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StudentUnion
30-Nov-2005

Student Loan Explained


What is a student loan?
It was created by the Government to fund the expenses students encounter during higher education and the SLC (Student Loan Company) dictate who is entitled to a loan and how much.

Student Loans were created by the Government to help fund the expenses students encounter while pursuing a higher education
The Student Loan Company is in charge of deciding who gets the loans and how much. See the SLC for more information

How to apply for a Student Loan
All students under 50 years old are eligible to apply for a loan but you must contact your Local Education Authority (LEA), your uni or apply on line through the Department for Education and Skills. Click here to find your friendly neighbourhood LEA.
Apply as soon as you've received an offer from your school, so that you have the money available to pay tuition fees

How much can you get
Once they've processed your application, the LEA will decide how much of a loan you are eligible for. Maximum amounts for 2002/03 are as follows:
?3,905 for students living away from home
?3,090 for students living at home
?4,815 for students living in London and living away from home.
But exactly how much you receive depends on your family's income, where you live, what you'll be studying, which year of course you are in and the length of your course
All students-regardless of this-can receive 75% of the maximum allowance
You will receive three instalments of your loan, with the first in the form of a cheque that pick up at uni, and the other two paid directly into your bank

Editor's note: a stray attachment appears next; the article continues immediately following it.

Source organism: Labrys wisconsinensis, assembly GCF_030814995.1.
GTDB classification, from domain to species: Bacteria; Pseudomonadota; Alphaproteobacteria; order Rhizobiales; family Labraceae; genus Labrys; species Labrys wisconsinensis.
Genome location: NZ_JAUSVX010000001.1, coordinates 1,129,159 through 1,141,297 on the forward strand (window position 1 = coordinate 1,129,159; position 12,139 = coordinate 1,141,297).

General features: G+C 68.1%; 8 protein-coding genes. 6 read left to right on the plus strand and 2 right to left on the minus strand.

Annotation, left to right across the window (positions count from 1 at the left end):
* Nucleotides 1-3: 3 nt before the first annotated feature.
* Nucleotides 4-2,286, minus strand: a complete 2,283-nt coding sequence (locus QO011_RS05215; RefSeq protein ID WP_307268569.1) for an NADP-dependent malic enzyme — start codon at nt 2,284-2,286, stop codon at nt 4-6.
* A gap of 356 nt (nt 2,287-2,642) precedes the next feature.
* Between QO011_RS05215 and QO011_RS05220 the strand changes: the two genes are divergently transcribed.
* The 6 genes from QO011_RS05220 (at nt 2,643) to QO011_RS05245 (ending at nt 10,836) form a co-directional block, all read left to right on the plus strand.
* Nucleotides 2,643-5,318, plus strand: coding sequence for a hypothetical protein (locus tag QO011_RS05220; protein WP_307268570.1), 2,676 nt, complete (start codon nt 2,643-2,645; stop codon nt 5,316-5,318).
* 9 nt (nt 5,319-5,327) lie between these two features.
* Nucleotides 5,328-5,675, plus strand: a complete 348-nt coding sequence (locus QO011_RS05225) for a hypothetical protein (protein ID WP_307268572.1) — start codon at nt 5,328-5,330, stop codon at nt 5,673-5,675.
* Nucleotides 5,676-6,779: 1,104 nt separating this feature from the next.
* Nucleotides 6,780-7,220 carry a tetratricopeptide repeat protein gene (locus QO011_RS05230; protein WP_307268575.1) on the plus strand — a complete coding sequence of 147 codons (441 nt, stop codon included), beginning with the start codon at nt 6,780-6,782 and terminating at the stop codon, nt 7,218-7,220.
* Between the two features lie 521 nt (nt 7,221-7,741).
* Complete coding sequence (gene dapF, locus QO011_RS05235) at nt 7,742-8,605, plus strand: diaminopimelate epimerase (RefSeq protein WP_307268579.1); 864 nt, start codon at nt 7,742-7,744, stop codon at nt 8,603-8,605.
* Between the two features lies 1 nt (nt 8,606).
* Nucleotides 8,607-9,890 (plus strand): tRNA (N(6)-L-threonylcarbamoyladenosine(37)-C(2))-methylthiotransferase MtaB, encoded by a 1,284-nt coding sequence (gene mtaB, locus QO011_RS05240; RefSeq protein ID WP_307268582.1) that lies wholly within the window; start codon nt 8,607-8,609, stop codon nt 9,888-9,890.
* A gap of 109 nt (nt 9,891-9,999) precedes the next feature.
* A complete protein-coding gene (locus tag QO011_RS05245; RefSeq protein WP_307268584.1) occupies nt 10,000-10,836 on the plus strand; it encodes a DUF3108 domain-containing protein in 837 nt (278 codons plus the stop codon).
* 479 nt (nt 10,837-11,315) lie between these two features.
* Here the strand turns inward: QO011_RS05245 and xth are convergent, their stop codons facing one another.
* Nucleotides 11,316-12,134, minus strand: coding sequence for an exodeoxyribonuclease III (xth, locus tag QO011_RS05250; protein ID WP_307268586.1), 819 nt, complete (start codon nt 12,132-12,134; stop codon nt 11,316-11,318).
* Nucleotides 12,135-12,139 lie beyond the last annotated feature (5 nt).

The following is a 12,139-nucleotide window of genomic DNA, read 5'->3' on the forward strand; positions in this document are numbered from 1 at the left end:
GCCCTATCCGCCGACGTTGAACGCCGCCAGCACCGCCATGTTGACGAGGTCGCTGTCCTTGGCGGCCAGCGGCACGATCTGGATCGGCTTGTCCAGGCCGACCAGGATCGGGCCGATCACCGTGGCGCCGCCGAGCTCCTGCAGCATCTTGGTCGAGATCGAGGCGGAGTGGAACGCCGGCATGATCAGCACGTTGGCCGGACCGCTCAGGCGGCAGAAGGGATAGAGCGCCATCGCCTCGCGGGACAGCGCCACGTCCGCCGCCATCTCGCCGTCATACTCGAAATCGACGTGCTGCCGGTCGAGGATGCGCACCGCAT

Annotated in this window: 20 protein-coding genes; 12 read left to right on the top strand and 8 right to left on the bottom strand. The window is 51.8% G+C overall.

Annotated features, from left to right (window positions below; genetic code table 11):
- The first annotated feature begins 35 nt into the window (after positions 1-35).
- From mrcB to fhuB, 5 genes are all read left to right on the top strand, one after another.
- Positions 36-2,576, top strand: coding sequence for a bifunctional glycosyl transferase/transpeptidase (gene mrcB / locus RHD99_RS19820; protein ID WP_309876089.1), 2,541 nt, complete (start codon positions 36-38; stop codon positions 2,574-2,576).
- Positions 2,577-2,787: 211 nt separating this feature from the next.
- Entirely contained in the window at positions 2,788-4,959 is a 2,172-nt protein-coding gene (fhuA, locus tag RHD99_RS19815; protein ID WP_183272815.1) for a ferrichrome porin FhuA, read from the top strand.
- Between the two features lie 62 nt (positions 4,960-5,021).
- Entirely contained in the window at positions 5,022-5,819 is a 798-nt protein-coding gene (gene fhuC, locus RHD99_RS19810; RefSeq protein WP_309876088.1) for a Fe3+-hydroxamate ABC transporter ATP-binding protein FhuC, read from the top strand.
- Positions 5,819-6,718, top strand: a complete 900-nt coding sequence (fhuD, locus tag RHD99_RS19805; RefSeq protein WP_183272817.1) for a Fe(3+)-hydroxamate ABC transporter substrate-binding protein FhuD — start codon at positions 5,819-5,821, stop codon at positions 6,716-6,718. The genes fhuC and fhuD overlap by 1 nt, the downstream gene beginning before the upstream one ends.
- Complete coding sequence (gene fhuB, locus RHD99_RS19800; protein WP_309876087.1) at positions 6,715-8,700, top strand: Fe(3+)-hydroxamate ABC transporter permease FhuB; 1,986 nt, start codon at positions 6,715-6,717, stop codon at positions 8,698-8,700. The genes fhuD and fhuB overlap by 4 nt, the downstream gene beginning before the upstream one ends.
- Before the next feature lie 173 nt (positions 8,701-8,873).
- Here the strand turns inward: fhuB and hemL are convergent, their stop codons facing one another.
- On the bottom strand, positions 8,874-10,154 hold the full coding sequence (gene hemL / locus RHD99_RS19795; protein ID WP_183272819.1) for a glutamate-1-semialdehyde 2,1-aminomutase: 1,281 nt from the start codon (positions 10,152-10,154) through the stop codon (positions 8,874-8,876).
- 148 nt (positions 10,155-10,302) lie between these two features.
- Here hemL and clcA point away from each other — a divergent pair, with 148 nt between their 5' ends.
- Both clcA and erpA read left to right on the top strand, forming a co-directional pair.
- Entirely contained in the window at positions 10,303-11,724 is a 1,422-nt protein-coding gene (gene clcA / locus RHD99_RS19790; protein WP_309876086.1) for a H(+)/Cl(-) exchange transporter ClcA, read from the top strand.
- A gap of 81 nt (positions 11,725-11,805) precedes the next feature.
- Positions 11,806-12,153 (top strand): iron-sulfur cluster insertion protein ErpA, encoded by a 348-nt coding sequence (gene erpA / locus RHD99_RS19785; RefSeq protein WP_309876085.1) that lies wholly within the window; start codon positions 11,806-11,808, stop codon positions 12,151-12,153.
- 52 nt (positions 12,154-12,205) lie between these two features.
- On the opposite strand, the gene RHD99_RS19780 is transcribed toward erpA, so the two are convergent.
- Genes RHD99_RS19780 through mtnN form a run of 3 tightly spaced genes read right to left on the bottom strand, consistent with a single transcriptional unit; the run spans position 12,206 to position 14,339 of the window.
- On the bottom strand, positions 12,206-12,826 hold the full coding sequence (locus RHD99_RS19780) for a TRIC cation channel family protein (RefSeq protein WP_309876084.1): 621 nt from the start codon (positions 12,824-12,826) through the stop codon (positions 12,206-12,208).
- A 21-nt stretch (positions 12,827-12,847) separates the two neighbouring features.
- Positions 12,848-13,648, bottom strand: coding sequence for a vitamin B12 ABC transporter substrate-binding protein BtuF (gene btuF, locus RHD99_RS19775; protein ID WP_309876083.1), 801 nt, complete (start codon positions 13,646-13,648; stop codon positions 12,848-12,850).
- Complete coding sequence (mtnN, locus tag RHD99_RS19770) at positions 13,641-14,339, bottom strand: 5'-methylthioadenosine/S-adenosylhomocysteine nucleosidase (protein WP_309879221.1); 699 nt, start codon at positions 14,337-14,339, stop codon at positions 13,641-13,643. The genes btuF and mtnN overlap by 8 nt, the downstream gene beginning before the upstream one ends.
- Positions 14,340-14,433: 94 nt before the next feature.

Interest on your loans is accrued the moment you cash the first cheque. Bummer

How you pay it back
You will have to begin paying your loan back the April after you graduate but only if you are earning more than ?10,000
It is also possible to begin payments right away after graduating, if you can afford it. This will save you interest in the future, and will shorten the repayment time
The Student Loans Company work with Inland Revenue to deduct a set amount from your pay, so your repayments will depend on their Student Loan Deduction rates. Your employer will have to keep track of what you've paid in. Check out www.inlandrevenue.gov.uk/csl/index.htm for more information.
If you earn more than ?10,000 or work for yourself and have profits over ?10,000, you will generally have to pay 9% of whatever exceeds this amount.

 
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